Shortly after setting the anchor, it was all hands on deck to deploy the baits — six in total, two for each man to tend — in hopes of getting the attention of a school of love-struck bull reds. “It won’t be long,” predicted Capt. Don Dingman, keeping an eye on the fish finder. And just as the veteran guide prophesied, not five minutes later, two of the rod tips went down in unison.
The current ripping past our anchored boat added to the pull of the heavy redfish digging for the bottom. But armed with stout jigging gear, the young angler to my right and I moved to opposite corners of the transom and muscled our respective fish, both 20-pounders, to the surface.
Dingman runs offshore charters off Florida’s northeast coast aboard his 30-foot Scout center console, but in late summer and early fall, he dedicates much of his time to targeting bull redfish inshore. Dingman fishes Mayport Inlet and the Intracoastal Waterway in the lower St. Johns River, almost all the way to downtown Jacksonville. One afternoon in late September, I tagged along as he went looking for schools of bulls along the downslopes on both sides of the 40-foot-deep shipping channel.
Forrest Barrera, a 15-year-old angler with redfish credentials that belie his youthful age, joined us on our afternoon foray on the St. Johns River. Four years in a row, the youngster has been the top Junior in the Full of Bull Tournament, a long-running annual redfish competition in Jacksonville. During our trip, he more than pulled his weight, helping to set the spread, following Dingman’s instructions to the letter, and later showing several trophy reds who was boss.
As it happens throughout most of their range, sexually mature redfish — mostly in the 15- to 40-pound class — aggregate in mid-August in preparation for spawning. By September, the vast schools — some have more than 300 members — move to inlets and passes to continue their courtship in deeper water. In northeast Florida, the shipping channel linking the St. Johns River with the Atlantic Ocean offers the depth and strong tidal flow the fish seek, as well as the protected waters that allow anglers in bay boats and skiffs to get in on the action.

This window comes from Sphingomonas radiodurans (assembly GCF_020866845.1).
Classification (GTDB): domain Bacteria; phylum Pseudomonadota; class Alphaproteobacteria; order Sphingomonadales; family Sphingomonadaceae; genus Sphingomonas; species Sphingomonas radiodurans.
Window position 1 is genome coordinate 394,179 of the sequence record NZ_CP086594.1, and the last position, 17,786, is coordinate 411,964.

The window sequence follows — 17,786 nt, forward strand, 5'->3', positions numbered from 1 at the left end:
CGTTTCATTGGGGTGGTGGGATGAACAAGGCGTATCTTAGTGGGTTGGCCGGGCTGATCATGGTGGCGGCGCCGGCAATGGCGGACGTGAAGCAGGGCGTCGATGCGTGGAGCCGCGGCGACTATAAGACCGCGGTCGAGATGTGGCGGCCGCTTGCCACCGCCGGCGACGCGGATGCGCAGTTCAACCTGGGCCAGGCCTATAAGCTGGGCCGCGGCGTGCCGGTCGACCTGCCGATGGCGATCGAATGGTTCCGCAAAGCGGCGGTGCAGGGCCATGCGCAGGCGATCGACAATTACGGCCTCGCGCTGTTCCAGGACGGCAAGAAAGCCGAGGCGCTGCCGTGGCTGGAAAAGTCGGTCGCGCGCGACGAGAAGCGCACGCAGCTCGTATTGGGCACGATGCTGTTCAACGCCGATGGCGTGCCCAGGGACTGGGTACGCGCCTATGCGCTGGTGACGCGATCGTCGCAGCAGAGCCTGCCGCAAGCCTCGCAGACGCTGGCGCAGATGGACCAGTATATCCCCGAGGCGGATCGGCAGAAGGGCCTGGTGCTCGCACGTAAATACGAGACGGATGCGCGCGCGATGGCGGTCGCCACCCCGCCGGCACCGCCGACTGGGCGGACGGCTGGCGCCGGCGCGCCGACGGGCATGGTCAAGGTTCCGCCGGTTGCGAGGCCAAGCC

Go with the Flow
Typical of most fishing in estuaries, water flow plays a major role when pursuing bull redfish in Mayport Inlet and the lower St. Johns. Here, the tremendous amount of water moving in and out makes bottomfishing quite challenging in all but a few locations. With spring tides often pushing nearly 5 knots, Dingman relies on 10- to 16-ounce sinkers to hold bottom. Many of his favorite spots produce best when the current slows, as the rising tide approaches its peak or the falling tide nears dead low.
Spread and Scent
Dingman’s go-to rig consists of a couple of feet of 50-pound mono tied to the top eyelet of a three-way swivel, another couple of feet of mono with a 6/0 circle hook on the end tied to the second eyelet, and a shorter 15- to 20-inch length doubled into a loop and tied to the third eyelet, allowing a bank sinker to be easily attached and exchanged for another of a different weight, if necessary.
For bait, Dingman carries crab-scented Fishbites in off-white in addition to live blue crabs. He tears the Fishbites into large hunks, using a couple per hook. He halves the crabs just before baiting each rig, using a half per hook and removing claws and legs to increase scent dispersal and to keep the bait from spinning in the current. To create a wider scent trail, he deploys five to six lines, staggered at different distances from the boat, much like a trolling spread.